Wireless act finds a balance

There’s much ado about wireless computing these days. New devices and services continue to be introduced into this emerging market, and Toronto-based Evans Research Corp. recorded a “”highly successful”” handheld market in Q4-2002. Handheld shipments grew by seven per cent over Q3-2002.

But researchers

say the market is showing clear signs of having peaked, saying shipments will remain at 420,000 units for the next two years.

“”This is a niche market right now,”” says Michelle Warren, a mobile research analyst with ERC. “”But there will be a shift for this industry in 2003.””

Tim Kingsbury, chief technology officer for Toronto-based Great Gulf Group of Companies Inc., describes the growth in the wireless industry over the last 15 years as “”very slow.”” Kingsbury is in the know — the former CTO for Bell Canada recalls owning one of the first cellphones on the Canadian market. While he acknowledges the advances the wireless industry has made over the years, he advises businesses against adopting a wireless strategy out of fear.

“”People are afraid they’ll lose the edge, or the bleeding edge as it’s now called, and there’s a huge cost to that,”” Kingsbury says. “”But you can leverage mature (mobile) technologies through the Palm IIIc — which is not a wireless device per se — and utilize technology that works well. That’s a far less risky proposition than jumping to a wireless device without much maturity to it.””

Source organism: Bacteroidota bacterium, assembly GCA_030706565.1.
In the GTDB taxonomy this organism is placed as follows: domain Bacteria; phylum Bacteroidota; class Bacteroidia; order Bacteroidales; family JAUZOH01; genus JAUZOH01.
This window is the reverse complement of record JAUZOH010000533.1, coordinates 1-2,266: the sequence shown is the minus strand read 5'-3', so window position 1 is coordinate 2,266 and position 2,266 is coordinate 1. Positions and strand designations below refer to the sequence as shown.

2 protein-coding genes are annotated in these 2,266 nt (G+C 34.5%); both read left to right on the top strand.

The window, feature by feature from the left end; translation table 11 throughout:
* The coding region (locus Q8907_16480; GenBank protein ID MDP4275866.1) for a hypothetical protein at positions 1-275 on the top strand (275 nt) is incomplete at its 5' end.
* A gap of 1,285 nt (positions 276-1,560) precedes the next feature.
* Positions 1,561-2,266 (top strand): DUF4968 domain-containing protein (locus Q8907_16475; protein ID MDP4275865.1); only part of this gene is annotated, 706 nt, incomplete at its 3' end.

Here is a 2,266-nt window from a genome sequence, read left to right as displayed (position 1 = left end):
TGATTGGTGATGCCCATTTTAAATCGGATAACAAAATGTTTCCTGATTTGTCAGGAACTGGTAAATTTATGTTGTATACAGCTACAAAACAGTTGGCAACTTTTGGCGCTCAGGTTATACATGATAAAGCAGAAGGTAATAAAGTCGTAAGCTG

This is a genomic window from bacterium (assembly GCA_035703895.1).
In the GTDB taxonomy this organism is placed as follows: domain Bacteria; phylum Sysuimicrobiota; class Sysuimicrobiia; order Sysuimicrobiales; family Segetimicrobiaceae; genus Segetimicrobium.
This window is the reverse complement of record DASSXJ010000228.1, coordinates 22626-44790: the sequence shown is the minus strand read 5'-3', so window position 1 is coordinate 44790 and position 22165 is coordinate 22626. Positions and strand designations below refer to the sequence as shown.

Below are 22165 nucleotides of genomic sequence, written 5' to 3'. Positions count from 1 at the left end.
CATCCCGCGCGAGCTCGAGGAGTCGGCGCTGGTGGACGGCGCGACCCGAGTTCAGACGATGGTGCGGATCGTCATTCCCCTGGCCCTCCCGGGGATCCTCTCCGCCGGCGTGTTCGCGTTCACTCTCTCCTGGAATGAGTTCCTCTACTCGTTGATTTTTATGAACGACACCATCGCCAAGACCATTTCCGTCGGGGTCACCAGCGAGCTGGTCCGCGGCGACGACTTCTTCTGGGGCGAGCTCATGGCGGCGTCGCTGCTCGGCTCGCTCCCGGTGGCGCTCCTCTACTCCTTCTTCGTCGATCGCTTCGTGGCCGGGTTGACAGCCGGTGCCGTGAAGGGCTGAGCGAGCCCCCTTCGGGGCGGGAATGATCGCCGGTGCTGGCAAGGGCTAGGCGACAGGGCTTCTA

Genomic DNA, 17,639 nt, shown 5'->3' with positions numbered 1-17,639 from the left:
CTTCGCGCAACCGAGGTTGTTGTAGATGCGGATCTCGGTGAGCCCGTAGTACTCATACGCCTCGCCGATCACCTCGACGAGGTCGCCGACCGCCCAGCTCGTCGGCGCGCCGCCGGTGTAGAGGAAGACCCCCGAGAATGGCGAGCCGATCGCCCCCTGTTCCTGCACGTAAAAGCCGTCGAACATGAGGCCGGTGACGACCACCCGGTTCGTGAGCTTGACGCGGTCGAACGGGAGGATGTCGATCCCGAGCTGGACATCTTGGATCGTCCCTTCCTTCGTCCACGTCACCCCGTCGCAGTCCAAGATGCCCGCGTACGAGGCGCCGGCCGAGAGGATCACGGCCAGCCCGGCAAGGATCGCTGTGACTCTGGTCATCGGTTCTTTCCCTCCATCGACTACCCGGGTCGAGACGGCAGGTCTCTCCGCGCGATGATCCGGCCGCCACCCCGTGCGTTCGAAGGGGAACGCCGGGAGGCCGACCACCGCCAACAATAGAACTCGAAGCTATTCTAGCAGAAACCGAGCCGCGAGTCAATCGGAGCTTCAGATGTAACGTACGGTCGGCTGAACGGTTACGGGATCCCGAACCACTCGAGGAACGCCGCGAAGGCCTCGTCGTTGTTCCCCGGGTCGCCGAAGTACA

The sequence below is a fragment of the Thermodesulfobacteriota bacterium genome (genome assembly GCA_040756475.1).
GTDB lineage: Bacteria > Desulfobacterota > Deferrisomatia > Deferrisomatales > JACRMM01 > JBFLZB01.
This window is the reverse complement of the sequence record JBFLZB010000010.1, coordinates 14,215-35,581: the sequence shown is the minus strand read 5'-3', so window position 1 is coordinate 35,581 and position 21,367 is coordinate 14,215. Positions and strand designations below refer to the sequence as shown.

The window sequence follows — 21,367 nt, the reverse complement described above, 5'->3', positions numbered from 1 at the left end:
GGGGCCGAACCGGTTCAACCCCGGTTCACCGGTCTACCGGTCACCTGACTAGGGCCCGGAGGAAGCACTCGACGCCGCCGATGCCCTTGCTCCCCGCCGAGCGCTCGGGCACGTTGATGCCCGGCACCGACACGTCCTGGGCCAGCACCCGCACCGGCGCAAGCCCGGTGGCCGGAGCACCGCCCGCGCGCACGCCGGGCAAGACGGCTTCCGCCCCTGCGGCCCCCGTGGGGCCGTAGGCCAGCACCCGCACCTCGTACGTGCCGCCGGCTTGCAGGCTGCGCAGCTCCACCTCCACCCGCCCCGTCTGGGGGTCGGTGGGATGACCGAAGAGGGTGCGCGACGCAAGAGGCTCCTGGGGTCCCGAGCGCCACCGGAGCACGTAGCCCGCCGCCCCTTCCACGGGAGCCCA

Kingsbury says his company equipped its subdivision supervisory staff about two years ago with Palm IIIcs to complement its RIM BlackBerrys. He’s also testing Palm’s Tungsten W handheld.

Mark Beaudet, vice-president of sales and marketing for Montréal-based Paladin Labs Inc., agrees with Kingsbury.

The pharmaceutical company purchased 15 handhelds three years ago for its corporate sales staff in the field.

“”There have been so many mistakes made in the pharmaceutical industry with technology implementations, be it a customer relationship management suite or implementing the use of laptops,”” he says. “”My view is it’s healthy to have a degree of skepticism.””

ERC’s Warren says enterprises should pilot mobile applications now so they will understand the benefits and challenges they’ll face during implementation down the road.

“”Businesses should expect radical changes in the wireless industry this year,”” she says. “”I’d advise keeping one’s eyes and ears open, specifically in the latter half of the year.””

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Jim Love, Chief Content Officer, IT World Canada

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